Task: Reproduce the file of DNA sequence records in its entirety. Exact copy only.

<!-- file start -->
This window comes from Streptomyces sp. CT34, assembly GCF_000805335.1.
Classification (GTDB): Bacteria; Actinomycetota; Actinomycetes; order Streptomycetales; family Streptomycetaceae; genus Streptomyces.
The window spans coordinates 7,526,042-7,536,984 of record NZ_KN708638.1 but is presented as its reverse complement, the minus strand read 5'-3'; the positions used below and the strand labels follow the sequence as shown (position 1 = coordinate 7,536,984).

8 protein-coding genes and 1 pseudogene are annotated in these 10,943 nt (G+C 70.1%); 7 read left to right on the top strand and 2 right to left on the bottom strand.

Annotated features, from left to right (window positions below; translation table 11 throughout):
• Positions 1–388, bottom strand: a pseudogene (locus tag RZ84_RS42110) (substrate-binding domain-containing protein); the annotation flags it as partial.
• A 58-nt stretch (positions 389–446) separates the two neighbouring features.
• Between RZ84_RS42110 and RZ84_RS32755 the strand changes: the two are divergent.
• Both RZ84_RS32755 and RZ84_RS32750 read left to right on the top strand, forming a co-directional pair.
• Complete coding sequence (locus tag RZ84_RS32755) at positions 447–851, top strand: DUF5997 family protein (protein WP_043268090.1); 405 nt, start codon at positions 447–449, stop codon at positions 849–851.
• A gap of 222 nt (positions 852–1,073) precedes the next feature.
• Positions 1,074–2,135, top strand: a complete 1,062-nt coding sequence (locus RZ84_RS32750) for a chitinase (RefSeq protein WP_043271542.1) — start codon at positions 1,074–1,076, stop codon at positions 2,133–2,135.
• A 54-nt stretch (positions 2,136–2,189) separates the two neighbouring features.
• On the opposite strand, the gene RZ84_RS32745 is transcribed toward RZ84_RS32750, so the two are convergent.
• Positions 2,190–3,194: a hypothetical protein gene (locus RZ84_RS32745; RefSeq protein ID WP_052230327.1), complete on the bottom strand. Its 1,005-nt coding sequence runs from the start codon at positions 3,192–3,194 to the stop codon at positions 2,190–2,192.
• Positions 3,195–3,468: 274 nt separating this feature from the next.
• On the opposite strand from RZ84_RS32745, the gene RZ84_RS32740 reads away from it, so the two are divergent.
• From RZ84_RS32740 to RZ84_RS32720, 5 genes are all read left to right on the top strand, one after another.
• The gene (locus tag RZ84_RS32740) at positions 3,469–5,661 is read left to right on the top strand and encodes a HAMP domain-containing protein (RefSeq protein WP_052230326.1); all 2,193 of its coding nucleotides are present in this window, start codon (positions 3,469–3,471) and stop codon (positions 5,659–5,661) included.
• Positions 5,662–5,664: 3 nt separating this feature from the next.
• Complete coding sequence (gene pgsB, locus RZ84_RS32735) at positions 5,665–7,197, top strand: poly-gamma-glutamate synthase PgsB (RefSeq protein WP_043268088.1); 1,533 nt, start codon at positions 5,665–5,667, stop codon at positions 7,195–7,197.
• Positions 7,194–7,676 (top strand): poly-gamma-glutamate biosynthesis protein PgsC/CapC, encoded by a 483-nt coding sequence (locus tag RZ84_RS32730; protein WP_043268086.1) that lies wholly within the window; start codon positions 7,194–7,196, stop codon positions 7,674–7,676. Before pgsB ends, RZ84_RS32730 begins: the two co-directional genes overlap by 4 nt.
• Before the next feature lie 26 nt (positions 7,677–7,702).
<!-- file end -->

This window comes from Streptomyces sp. CT34, assembly GCF_000805335.1.
Classification (GTDB): Bacteria; Actinomycetota; Actinomycetes; order Streptomycetales; family Streptomycetaceae; genus Streptomyces.
The window spans coordinates 7,526,042-7,536,984 of record NZ_KN708638.1 but is presented as its reverse complement, the minus strand read 5'-3'; the positions used below and the strand labels follow the sequence as shown (position 1 = coordinate 7,536,984).

8 protein-coding genes and 1 pseudogene are annotated in these 10,943 nt (G+C 70.1%); 7 read left to right on the top strand and 2 right to left on the bottom strand.

Annotated features, from left to right (window positions below; translation table 11 throughout):
• Positions 1–388, bottom strand: a pseudogene (locus tag RZ84_RS42110) (substrate-binding domain-containing protein); the annotation flags it as partial.
• A 58-nt stretch (positions 389–446) separates the two neighbouring features.
• Between RZ84_RS42110 and RZ84_RS32755 the strand changes: the two are divergent.
• Both RZ84_RS32755 and RZ84_RS32750 read left to right on the top strand, forming a co-directional pair.
• Complete coding sequence (locus tag RZ84_RS32755) at positions 447–851, top strand: DUF5997 family protein (protein WP_043268090.1); 405 nt, start codon at positions 447–449, stop codon at positions 849–851.
• A gap of 222 nt (positions 852–1,073) precedes the next feature.
• Positions 1,074–2,135, top strand: a complete 1,062-nt coding sequence (locus RZ84_RS32750) for a chitinase (RefSeq protein WP_043271542.1) — start codon at positions 1,074–1,076, stop codon at positions 2,133–2,135.
• A 54-nt stretch (positions 2,136–2,189) separates the two neighbouring features.
• On the opposite strand, the gene RZ84_RS32745 is transcribed toward RZ84_RS32750, so the two are convergent.
• Positions 2,190–3,194: a hypothetical protein gene (locus RZ84_RS32745; RefSeq protein ID WP_052230327.1), complete on the bottom strand. Its 1,005-nt coding sequence runs from the start codon at positions 3,192–3,194 to the stop codon at positions 2,190–2,192.
• Positions 3,195–3,468: 274 nt separating this feature from the next.
• On the opposite strand from RZ84_RS32745, the gene RZ84_RS32740 reads away from it, so the two are divergent.
• From RZ84_RS32740 to RZ84_RS32720, 5 genes are all read left to right on the top strand, one after another.
• The gene (locus tag RZ84_RS32740) at positions 3,469–5,661 is read left to right on the top strand and encodes a HAMP domain-containing protein (RefSeq protein WP_052230326.1); all 2,193 of its coding nucleotides are present in this window, start codon (positions 3,469–3,471) and stop codon (positions 5,659–5,661) included.
• Positions 5,662–5,664: 3 nt separating this feature from the next.
• Complete coding sequence (gene pgsB, locus RZ84_RS32735) at positions 5,665–7,197, top strand: poly-gamma-glutamate synthase PgsB (RefSeq protein WP_043268088.1); 1,533 nt, start codon at positions 5,665–5,667, stop codon at positions 7,195–7,197.
• Positions 7,194–7,676 (top strand): poly-gamma-glutamate biosynthesis protein PgsC/CapC, encoded by a 483-nt coding sequence (locus tag RZ84_RS32730; protein WP_043268086.1) that lies wholly within the window; start codon positions 7,194–7,196, stop codon positions 7,674–7,676. Before pgsB ends, RZ84_RS32730 begins: the two co-directional genes overlap by 4 nt.
• Before the next feature lie 26 nt (positions 7,677–7,702).